Grocery store companies are working on ways to keep their stores supplied in the aftermath of Hurricane Florence.
Deliveries are being hampered by the road closures related to flooding and downed trees caused by Tropical Depression Florence, which was previously a hurricane. Interstate 95 is closed for most of the southern part of the state from Benson to the South Carolina state line.
“We will continue to work around any transportation restrictions that exist,” said Emma A. Inman, a Food Lion spokeswoman. “With any weather event, our focus is to help our customers prepare and get the items they need for their families, but also to prepare for the aftermath and their everyday grocery needs.”
Kim Reynolds, a Publix spokeswoman, said company officials believe that preparation is key in meeting customers’ needs.
“We’ve been following the storm for several weeks now and began building up inventories of hurricane supplies in our warehouses as well as shipping those supplies to stores beginning last weekend,” she said. “In addition to regularly scheduled deliveries, we increased the frequency of deliveries on hurricane essentials, including water, shipping trailer loads of supplies to stores daily.”
The company’s emergency response team is continually monitoring the storm and the related road closures, Reynolds said.
“Publix is seen as an essential need in the community and thus we we work very closely with local municipalities on getting supplies into our stores, providing it is safe to do so,” she said.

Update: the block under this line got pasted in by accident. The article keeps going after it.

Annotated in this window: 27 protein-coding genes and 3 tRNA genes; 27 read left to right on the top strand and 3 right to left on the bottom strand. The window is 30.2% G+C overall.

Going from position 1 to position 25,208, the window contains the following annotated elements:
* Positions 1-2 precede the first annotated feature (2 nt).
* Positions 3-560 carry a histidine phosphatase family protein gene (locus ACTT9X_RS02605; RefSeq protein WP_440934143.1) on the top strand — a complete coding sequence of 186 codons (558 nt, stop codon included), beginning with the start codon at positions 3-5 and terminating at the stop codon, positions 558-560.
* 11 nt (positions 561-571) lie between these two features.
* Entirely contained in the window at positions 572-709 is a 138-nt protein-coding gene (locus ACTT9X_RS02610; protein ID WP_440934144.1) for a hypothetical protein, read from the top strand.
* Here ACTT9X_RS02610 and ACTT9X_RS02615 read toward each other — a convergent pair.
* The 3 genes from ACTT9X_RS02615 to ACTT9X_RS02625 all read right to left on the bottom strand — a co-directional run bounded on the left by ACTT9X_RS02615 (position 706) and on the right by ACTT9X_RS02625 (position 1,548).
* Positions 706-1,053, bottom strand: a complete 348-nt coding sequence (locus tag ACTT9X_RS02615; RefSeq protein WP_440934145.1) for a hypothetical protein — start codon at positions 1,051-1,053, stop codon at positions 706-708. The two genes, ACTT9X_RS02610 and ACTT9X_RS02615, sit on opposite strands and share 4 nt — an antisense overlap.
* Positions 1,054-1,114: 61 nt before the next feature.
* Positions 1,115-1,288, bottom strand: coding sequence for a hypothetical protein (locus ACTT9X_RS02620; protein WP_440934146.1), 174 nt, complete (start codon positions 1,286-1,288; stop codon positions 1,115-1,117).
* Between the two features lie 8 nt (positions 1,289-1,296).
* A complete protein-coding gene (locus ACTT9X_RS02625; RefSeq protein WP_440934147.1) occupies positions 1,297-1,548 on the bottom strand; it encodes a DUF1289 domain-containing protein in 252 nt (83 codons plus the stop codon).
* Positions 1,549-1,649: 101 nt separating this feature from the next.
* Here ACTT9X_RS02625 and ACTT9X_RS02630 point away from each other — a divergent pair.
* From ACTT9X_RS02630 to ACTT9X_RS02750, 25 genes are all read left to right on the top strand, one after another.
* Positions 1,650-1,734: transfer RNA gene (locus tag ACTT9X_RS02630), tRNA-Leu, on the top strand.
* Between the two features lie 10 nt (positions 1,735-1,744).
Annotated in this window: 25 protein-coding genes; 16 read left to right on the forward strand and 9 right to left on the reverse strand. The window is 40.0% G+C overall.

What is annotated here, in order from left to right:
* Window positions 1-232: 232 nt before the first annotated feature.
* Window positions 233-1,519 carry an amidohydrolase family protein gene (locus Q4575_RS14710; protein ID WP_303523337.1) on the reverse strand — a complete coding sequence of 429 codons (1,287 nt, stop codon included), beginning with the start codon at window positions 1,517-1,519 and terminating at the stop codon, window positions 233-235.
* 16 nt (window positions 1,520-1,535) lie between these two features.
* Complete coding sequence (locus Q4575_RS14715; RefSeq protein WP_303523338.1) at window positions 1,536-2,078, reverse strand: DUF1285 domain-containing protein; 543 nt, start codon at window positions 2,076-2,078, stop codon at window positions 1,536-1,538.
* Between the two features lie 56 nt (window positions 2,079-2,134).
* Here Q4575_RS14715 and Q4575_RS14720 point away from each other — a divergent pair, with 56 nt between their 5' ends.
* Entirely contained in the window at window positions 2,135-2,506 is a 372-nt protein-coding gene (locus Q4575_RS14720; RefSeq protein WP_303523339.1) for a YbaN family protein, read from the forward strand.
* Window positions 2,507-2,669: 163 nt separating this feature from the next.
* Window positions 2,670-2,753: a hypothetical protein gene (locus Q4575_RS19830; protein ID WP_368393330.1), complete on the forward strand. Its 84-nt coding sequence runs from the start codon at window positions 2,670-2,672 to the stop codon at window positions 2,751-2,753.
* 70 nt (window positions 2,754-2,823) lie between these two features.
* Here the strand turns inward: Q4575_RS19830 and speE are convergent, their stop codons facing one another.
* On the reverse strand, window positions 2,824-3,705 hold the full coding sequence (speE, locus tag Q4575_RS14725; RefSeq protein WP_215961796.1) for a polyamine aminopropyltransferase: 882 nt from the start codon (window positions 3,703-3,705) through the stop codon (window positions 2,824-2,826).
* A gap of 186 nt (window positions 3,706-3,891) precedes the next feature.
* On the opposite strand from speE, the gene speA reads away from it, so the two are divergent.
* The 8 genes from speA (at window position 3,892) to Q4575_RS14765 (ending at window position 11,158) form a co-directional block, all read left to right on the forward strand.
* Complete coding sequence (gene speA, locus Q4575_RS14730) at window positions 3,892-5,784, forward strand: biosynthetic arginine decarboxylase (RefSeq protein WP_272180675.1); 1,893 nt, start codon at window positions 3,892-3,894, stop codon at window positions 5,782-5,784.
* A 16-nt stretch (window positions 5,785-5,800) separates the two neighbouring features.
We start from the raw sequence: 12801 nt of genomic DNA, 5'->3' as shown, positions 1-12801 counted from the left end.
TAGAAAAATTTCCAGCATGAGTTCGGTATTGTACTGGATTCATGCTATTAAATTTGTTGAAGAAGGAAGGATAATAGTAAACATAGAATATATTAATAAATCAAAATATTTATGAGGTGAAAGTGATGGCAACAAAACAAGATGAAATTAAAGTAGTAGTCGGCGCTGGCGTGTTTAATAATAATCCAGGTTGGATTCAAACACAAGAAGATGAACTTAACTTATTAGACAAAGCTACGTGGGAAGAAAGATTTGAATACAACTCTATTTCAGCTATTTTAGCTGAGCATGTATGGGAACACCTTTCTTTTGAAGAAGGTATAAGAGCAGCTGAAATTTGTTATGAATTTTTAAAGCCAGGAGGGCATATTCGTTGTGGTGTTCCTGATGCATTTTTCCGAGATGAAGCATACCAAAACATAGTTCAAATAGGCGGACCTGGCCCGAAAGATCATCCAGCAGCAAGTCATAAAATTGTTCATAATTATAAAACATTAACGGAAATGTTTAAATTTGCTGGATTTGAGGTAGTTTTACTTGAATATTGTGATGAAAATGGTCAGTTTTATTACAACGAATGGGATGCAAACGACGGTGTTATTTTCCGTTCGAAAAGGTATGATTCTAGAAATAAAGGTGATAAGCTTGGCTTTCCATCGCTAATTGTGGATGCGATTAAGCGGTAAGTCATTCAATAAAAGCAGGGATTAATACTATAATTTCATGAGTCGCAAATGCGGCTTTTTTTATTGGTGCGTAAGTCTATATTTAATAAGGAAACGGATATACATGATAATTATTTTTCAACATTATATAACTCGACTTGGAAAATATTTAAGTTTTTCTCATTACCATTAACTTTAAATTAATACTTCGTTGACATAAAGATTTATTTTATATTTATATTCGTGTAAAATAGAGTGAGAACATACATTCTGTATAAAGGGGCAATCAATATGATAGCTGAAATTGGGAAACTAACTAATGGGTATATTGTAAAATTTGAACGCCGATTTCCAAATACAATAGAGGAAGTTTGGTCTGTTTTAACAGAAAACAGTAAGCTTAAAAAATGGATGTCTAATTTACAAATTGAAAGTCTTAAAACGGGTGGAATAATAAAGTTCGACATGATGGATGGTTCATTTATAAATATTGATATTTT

A post on Wal-Mart’s blog said that at 9 a.m. on Sunday, 54 of the company’s stores were closed due to the hurricane. Those that were open were trying to meet customers’ needs.
“As first responders and rescue crews work to assess the damage from Florence, our stores, clubs and distribution centers continue to get calls for additional supply shipments,” a separate post said.
The company posted on its Facebook page that it had sent 300,000 cases of water to the area impacted by the storm, with more on the way.
Before Hurricane Florence hit North Carolina, workers in Food Lion stores worked “around the clock” to keep shelves stocked and stores open as long as possible, Inman said.
“They are also hard at work now ensuring that our stores have the products and services our customers need to recover from the storm,” she said.
Publix officials realize how important a grocery store is before and after a major storm, Reynolds said. Among the most purchased items before the storm were bread, water, flashlights, batteries, snacks and canned goods, she said.
Wal-Mart has shipped about 2.7 million cases of water to the area impacted by the hurricane, according to the company’s blog. Other totals were 900,000 packs of batteries, 1,400 generators, 4.6 million cans of fruits and vegetables, and 1.9 million boxes or bags of cereal.
“All told, we've shipped more than 730 truckloads of water and more than 660 truckloads of emergency-type merchandise,” the blog said.
Staff writer Steve DeVane can be reached at firstname.lastname@example.org or 910-486-3572.